"So, the fact that one has been chosen out of the 6 billion people on the planet," Fins tells Medical Ethics Advisor, "to me and through this research, confers a degree of moral authority that is different than if you hadn't been chosen, and gives people some discretion to use that 'chosenness' as a way of interpreting the situation, weighing both the context of the situation and the prior wishes."
Negative right stronger
In the study, there was, according to Fins, what is termed a "valence effect."
Patient in this study included 50 patient-proxy pairs and 52 individuals who had previously acted as proxies for someone who had died.
"Because patients in this study wanted their chosen persons, their proxies, to use their what I call discretionary moral authority to make judgments, especially in situations where the prior instruction was to do everything no matter what, in the face of a dire prognosis, it was suggested that patients wanted their proxies to make more proportionate choices.
However, Fins notes, "there was a valence effect that when the patient said 'no,' no means no and no wasn't open to interpretation. So, if somebody said, 'I don't want to receive aggressive care,' patients in the study weren't hoping for their proxies to countermand the negative right to be left alone."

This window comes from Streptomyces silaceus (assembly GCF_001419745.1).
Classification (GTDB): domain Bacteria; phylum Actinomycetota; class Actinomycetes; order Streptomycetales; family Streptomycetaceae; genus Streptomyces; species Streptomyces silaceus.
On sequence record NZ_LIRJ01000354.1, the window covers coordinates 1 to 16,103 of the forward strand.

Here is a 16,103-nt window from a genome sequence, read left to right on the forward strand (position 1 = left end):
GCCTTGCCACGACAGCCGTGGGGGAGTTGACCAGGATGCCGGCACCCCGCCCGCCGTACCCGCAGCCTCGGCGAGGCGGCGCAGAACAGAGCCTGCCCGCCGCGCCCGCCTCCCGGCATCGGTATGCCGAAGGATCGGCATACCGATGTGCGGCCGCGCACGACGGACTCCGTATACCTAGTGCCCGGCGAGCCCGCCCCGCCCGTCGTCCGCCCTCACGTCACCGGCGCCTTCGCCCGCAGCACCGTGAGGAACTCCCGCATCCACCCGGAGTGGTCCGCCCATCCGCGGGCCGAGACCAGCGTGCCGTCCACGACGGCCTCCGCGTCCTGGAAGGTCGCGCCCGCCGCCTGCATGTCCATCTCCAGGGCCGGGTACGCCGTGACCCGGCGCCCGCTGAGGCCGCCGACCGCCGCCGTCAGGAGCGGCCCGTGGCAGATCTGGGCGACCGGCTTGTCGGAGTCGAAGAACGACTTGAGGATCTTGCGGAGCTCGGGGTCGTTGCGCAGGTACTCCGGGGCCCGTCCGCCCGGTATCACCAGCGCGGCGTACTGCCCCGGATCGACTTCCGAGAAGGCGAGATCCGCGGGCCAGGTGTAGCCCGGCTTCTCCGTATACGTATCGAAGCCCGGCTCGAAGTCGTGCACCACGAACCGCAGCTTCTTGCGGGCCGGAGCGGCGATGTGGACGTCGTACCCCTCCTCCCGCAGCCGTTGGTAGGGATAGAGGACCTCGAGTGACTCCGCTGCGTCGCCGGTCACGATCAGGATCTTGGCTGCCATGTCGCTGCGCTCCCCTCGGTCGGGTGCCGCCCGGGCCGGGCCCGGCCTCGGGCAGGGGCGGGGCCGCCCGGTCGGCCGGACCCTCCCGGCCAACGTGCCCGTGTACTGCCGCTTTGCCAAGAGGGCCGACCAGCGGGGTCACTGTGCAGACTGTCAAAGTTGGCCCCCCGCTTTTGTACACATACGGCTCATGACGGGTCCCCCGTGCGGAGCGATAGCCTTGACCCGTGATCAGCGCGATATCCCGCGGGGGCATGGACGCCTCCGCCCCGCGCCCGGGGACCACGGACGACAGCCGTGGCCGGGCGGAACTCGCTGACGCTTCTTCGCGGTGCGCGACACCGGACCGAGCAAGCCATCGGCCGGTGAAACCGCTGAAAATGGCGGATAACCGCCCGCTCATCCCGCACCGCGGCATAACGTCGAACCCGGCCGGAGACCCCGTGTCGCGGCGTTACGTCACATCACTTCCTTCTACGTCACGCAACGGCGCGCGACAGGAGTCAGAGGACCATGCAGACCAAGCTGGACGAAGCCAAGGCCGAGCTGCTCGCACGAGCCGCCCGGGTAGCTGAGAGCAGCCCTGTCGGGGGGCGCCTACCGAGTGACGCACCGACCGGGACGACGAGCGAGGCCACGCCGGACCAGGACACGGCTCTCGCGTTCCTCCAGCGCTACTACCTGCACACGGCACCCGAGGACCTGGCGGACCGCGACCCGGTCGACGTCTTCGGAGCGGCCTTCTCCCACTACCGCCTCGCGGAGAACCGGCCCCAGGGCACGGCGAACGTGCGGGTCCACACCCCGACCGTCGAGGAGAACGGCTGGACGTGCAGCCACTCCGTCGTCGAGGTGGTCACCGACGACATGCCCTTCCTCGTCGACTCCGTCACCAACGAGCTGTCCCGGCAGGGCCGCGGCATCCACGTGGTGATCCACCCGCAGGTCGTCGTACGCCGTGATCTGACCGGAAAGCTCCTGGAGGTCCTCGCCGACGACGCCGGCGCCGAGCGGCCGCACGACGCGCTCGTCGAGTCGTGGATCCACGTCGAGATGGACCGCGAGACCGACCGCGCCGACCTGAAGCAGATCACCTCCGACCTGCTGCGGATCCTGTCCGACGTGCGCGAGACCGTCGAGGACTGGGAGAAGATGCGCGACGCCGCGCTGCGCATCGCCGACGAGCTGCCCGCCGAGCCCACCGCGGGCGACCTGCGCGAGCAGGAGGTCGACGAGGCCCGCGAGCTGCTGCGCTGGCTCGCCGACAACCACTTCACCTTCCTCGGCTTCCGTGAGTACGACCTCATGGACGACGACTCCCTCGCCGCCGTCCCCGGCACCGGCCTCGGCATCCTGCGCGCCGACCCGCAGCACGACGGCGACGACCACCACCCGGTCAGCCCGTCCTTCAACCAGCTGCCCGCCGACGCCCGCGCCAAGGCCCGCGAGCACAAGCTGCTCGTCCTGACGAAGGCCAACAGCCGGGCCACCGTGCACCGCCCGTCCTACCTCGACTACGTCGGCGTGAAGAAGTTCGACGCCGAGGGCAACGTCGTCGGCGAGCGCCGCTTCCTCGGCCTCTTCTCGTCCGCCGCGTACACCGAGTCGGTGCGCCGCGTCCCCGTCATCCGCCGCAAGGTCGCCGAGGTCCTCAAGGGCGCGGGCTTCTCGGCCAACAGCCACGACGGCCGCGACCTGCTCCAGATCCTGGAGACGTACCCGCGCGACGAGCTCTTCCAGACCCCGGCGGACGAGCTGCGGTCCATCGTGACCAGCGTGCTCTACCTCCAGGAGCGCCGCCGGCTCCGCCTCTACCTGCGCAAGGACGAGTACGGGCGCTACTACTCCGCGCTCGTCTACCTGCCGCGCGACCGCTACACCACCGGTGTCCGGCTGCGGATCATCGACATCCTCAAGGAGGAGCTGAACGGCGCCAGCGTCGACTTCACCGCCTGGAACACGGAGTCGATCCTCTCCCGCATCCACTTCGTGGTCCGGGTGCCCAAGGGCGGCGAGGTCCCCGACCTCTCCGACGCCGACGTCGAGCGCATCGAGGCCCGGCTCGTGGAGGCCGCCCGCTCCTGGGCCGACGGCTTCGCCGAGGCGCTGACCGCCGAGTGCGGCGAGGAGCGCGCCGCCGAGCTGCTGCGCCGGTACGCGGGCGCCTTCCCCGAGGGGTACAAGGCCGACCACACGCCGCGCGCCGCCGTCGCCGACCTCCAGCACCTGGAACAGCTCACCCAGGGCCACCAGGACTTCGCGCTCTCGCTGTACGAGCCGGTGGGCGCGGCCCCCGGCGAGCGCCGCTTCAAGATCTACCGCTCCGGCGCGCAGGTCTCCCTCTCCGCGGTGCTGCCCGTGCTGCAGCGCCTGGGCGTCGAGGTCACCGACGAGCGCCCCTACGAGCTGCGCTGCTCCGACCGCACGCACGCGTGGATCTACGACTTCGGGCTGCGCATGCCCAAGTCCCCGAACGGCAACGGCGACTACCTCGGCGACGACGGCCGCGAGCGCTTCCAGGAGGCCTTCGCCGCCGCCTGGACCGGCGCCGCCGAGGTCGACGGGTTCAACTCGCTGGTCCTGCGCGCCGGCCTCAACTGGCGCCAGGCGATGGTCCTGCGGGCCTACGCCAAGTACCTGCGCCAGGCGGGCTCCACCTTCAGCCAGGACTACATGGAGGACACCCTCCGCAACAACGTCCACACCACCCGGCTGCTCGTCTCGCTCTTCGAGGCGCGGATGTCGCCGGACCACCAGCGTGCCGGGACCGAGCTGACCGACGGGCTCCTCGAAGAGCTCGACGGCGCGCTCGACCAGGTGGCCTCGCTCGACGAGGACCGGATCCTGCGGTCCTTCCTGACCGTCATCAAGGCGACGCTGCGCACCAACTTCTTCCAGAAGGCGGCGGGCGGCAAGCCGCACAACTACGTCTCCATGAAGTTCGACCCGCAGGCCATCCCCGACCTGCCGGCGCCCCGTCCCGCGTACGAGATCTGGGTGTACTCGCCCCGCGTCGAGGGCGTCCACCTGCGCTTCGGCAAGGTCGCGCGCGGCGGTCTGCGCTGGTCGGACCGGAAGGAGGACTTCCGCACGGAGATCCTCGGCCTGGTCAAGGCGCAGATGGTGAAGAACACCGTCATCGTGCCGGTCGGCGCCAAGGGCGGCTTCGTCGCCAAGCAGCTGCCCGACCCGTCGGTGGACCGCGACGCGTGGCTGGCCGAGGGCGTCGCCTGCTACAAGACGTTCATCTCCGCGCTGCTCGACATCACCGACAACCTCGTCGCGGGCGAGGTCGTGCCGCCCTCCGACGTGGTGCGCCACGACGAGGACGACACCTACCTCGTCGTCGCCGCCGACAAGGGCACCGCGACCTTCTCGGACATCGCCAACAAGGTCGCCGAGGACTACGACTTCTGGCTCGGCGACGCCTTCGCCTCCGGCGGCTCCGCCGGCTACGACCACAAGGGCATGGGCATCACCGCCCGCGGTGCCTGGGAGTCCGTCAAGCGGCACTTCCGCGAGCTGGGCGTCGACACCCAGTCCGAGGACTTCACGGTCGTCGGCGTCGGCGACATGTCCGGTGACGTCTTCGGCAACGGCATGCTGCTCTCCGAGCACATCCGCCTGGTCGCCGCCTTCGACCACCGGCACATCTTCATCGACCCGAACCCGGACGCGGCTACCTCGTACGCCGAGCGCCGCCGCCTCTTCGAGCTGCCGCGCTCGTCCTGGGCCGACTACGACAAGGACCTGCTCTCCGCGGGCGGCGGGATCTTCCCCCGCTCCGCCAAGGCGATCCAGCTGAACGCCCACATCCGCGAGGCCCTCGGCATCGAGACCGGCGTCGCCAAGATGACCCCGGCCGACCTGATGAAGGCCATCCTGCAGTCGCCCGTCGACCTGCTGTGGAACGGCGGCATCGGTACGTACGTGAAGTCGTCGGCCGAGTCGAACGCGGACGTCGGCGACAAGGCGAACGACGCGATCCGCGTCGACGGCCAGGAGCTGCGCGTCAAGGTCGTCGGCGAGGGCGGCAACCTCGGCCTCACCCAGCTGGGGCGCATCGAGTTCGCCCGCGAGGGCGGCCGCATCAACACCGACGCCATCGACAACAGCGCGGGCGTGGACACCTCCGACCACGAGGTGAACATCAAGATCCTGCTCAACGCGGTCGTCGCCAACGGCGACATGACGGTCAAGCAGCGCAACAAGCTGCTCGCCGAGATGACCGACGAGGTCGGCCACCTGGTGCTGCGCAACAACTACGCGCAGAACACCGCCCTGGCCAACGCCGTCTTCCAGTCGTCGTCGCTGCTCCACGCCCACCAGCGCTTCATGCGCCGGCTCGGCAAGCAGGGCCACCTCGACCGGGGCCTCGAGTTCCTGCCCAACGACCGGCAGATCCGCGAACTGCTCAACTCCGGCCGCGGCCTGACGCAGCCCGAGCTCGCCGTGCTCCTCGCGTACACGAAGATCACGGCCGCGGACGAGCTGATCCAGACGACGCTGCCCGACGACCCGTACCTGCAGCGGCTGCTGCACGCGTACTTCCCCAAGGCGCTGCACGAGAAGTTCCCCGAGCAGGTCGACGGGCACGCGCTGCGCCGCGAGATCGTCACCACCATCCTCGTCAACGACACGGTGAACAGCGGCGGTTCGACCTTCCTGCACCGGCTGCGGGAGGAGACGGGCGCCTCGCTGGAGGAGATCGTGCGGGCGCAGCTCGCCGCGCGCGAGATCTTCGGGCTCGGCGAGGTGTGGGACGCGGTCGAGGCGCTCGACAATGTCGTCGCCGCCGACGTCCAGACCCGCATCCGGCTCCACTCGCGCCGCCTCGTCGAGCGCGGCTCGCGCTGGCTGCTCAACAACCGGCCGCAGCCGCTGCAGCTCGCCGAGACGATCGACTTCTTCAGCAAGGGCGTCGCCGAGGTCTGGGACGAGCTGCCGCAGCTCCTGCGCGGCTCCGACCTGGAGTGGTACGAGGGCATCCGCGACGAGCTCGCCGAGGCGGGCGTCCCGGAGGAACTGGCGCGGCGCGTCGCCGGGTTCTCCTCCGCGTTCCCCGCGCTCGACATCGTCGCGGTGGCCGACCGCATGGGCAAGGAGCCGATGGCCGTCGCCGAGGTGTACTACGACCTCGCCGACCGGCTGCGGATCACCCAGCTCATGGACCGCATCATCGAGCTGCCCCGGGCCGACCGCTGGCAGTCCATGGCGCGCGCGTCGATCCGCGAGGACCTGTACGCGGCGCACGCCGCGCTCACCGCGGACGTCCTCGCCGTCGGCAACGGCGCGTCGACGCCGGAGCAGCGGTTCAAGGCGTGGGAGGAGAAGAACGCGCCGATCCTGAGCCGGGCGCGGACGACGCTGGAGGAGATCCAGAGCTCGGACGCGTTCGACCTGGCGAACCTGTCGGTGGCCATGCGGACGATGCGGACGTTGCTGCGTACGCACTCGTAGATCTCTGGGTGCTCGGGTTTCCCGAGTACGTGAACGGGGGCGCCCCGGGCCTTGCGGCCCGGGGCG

The study results suggest that the proxy should be allowed to "interpret the evolving prognosis to be informed by the prognosis. But I think it also shows the importance of the negative right being stronger than the positive entitlement; the negative right to be left alone is stronger than the entitlement to have something done to you," Fins explains.
One conclusion that Fins draws from the research findings is that health care providers and the health care team "have to appreciate the burden imposed on the proxy, or health care agent, who has been chosen, and the responsibility of the patient and the health care team to make sure that they're prepared for this obligation that they understand the patient in his or her depth and what his or her wishes are in order to represent them."
Fins says he thinks another important point that the study findings suggest is that, "in the various scenarios . . .the patient always knew their mind better than the proxy did. There was more certainty in the choice the patient had a more extreme view, as it were, to the contract or covenant side of the equation than the proxy did."
For that reason, "it obligates us to share our thoughts and feelings with our chosen proxies, because . . . at the very moment that the health care proxy's authority goes into effect, the one person they're most going to want to speak to is unable to speak for herself," says Fins.
"The real import here is this notion of covenant . . . that there's a reciprocity, that we have a covenant with each other and responsibilities to each other," Fins explains. "[Just] as I have a responsibility to speak for you, when you cannot speak for yourself . . . the reciprocal responsibility is the patient has a responsibility to the proxy, while he can speak, to give a kind of moral guidance."
Joseph J. Fins, MD, FACP, Division Chief Medical Ethics, New York- Presbyterian Weill Cornell Medical Center, New York City. E-mail: firstname.lastname@example.org.